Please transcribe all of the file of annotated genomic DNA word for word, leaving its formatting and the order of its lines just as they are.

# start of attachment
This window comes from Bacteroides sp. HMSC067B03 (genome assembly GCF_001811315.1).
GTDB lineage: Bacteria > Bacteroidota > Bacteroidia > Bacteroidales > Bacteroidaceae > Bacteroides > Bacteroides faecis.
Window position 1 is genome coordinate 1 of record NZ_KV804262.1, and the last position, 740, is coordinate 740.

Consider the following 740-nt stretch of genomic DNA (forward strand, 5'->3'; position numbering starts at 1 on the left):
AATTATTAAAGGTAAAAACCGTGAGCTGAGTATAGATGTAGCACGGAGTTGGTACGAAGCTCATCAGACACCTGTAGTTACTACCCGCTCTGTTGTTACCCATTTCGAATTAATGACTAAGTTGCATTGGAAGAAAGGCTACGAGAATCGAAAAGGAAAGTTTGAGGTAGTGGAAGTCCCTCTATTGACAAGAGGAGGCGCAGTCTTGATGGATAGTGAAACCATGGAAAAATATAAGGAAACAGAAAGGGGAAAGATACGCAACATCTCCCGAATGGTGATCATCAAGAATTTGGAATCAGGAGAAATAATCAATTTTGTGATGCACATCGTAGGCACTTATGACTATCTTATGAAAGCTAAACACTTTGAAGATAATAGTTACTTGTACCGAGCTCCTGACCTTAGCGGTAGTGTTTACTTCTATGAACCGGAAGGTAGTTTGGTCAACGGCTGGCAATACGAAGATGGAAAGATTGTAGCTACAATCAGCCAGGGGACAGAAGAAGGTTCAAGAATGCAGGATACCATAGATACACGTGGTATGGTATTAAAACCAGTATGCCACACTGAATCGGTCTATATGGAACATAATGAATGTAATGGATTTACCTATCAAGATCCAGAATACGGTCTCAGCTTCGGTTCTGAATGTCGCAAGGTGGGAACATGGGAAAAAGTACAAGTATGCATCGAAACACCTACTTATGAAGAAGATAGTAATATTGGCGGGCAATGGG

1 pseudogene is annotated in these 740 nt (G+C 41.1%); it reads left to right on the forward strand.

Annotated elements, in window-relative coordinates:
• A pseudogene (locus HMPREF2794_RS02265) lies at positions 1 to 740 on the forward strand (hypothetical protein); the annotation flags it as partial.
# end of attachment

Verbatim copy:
This window comes from Bacteroides sp. HMSC067B03 (genome assembly GCF_001811315.1).
GTDB lineage: Bacteria > Bacteroidota > Bacteroidia > Bacteroidales > Bacteroidaceae > Bacteroides > Bacteroides faecis.
Window position 1 is genome coordinate 1 of record NZ_KV804262.1, and the last position, 740, is coordinate 740.

Consider the following 740-nt stretch of genomic DNA (forward strand, 5'->3'; position numbering starts at 1 on the left):
AATTATTAAAGGTAAAAACCGTGAGCTGAGTATAGATGTAGCACGGAGTTGGTACGAAGCTCATCAGACACCTGTAGTTACTACCCGCTCTGTTGTTACCCATTTCGAATTAATGACTAAGTTGCATTGGAAGAAAGGCTACGAGAATCGAAAAGGAAAGTTTGAGGTAGTGGAAGTCCCTCTATTGACAAGAGGAGGCGCAGTCTTGATGGATAGTGAAACCATGGAAAAATATAAGGAAACAGAAAGGGGAAAGATACGCAACATCTCCCGAATGGTGATCATCAAGAATTTGGAATCAGGAGAAATAATCAATTTTGTGATGCACATCGTAGGCACTTATGACTATCTTATGAAAGCTAAACACTTTGAAGATAATAGTTACTTGTACCGAGCTCCTGACCTTAGCGGTAGTGTTTACTTCTATGAACCGGAAGGTAGTTTGGTCAACGGCTGGCAATACGAAGATGGAAAGATTGTAGCTACAATCAGCCAGGGGACAGAAGAAGGTTCAAGAATGCAGGATACCATAGATACACGTGGTATGGTATTAAAACCAGTATGCCACACTGAATCGGTCTATATGGAACATAATGAATGTAATGGATTTACCTATCAAGATCCAGAATACGGTCTCAGCTTCGGTTCTGAATGTCGCAAGGTGGGAACATGGGAAAAAGTACAAGTATGCATCGAAACACCTACTTATGAAGAAGATAGTAATATTGGCGGGCAATGGG

1 pseudogene is annotated in these 740 nt (G+C 41.1%); it reads left to right on the forward strand.

Annotated elements, in window-relative coordinates:
• A pseudogene (locus HMPREF2794_RS02265) lies at positions 1 to 740 on the forward strand (hypothetical protein); the annotation flags it as partial.